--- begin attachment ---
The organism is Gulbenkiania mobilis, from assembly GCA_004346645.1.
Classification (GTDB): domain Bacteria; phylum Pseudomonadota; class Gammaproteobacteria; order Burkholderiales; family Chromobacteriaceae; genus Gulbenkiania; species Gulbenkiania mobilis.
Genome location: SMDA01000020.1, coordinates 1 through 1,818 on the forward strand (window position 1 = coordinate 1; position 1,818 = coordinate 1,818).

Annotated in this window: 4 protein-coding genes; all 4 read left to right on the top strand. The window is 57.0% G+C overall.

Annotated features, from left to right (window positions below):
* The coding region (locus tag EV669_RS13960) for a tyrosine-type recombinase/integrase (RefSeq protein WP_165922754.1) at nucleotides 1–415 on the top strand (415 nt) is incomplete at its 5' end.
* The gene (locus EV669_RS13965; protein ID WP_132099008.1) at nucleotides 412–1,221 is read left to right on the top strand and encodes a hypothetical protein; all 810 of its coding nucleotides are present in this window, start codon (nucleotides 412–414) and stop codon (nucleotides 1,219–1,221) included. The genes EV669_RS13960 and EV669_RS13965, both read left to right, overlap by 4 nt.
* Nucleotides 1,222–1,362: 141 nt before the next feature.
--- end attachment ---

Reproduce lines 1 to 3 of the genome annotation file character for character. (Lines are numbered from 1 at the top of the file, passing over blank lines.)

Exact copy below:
The organism is Gulbenkiania mobilis, from assembly GCA_004346645.1.
Classification (GTDB): domain Bacteria; phylum Pseudomonadota; class Gammaproteobacteria; order Burkholderiales; family Chromobacteriaceae; genus Gulbenkiania; species Gulbenkiania mobilis.
Genome location: SMDA01000020.1, coordinates 1 through 1,818 on the forward strand (window position 1 = coordinate 1; position 1,818 = coordinate 1,818).